IN MAY 2011, I found myself in France, sitting with brothers of the Taizé ecumenical monastic community, talking about the history of my people, the Lakota.
After evening prayer, the prior, Brother Alois, invited a few of us to join him for supper. This special gathering was held in the bedroom of Brother Roger, founder and first prior of the Taizé community. His room has been kept the way he left it when he died in 2005. The room held a small shelf filled with books, a few furnishings, and a table by the large window. The walls were painted a mango orange color that seemed to enhance the already spirit-filled space. The light in the room became warmer and softer as the sun set.
While eating we talked about many things related to the Lakota, in particular, and First Nations peoples in general. The brothers’ questions were heartfelt, and they listened intently to my every word. At some point during the conversation, I came to a new understanding. This time of breaking bread and conversation was a sacred time. It was Eucharist.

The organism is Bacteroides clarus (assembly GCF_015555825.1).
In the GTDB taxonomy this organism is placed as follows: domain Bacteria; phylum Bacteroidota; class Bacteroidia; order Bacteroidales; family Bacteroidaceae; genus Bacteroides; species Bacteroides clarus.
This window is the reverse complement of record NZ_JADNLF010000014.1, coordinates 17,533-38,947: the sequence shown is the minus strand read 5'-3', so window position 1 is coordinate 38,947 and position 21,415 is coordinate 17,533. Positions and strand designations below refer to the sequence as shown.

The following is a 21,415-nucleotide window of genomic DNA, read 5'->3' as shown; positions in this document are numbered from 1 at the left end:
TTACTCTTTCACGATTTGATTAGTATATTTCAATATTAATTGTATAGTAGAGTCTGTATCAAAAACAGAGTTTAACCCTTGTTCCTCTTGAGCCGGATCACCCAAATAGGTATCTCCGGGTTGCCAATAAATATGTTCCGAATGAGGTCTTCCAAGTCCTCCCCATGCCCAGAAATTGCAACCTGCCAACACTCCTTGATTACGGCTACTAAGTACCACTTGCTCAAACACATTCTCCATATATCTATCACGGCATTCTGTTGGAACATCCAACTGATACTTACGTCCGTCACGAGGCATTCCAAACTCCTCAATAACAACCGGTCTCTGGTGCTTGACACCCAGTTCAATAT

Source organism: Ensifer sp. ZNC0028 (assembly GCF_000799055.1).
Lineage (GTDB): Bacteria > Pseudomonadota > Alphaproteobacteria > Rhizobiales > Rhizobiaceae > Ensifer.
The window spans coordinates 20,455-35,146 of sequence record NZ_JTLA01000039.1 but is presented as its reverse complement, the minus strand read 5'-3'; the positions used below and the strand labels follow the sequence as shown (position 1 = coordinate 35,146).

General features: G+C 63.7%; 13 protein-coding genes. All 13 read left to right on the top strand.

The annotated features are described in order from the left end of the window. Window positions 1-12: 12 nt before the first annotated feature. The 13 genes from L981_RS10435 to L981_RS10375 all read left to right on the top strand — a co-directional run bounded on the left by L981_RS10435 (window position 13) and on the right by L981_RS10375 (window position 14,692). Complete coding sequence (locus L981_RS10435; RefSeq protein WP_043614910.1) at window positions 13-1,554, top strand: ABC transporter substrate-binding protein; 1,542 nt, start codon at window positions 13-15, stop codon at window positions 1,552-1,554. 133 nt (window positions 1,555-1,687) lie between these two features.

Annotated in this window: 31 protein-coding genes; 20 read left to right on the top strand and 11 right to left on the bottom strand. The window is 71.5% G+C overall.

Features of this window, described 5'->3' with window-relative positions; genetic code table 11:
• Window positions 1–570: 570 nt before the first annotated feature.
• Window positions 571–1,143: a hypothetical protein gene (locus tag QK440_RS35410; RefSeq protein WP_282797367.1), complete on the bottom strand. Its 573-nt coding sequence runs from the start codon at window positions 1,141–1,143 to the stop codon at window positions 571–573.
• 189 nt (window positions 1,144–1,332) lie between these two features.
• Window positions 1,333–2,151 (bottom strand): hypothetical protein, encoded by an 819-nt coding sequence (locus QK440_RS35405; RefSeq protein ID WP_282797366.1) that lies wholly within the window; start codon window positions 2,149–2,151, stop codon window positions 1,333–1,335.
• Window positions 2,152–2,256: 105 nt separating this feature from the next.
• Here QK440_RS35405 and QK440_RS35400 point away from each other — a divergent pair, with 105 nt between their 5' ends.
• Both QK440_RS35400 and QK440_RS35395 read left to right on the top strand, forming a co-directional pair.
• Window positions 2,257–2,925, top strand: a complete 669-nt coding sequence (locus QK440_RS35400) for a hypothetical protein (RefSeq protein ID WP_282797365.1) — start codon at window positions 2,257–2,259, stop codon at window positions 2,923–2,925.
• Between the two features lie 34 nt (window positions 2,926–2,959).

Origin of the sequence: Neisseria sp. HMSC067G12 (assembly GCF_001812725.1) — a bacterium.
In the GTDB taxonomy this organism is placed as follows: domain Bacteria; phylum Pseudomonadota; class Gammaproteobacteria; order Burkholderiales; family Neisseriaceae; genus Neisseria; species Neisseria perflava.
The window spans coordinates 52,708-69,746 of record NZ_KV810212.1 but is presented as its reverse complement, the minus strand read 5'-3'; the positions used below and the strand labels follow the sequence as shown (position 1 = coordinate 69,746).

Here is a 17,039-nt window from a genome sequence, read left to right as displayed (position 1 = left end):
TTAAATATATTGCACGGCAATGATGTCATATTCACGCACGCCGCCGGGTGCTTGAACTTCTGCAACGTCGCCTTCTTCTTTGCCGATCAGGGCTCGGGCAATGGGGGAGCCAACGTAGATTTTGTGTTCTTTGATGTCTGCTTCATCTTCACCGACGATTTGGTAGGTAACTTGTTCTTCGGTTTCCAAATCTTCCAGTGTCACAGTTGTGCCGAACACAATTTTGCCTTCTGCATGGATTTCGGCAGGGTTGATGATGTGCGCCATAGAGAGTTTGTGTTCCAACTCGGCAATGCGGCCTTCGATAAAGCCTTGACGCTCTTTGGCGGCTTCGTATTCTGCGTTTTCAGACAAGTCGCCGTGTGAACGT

I was born and raised in South Dakota where my people, the Oglala Lakota, reside on the remnants of our original homeland that make up the Pine Ridge Reservation in southwestern South Dakota. One of my earliest memories is hearing the drum and singing late into the night and feeling the earth reverberate from the deep bass of the drum as both sound and feeling lulled my siblings and me to sleep.
Like most people, I knew very little about what the Taizé community actually does, other than their music. I owned a collection of chants on CD. I’d sung a couple of chants in English during worship services over the years. It wasn’t until Brother John from Taizé came to Pine Ridge in 2010, and I was asked to be his host, that their work for reconciliation became clearer to me.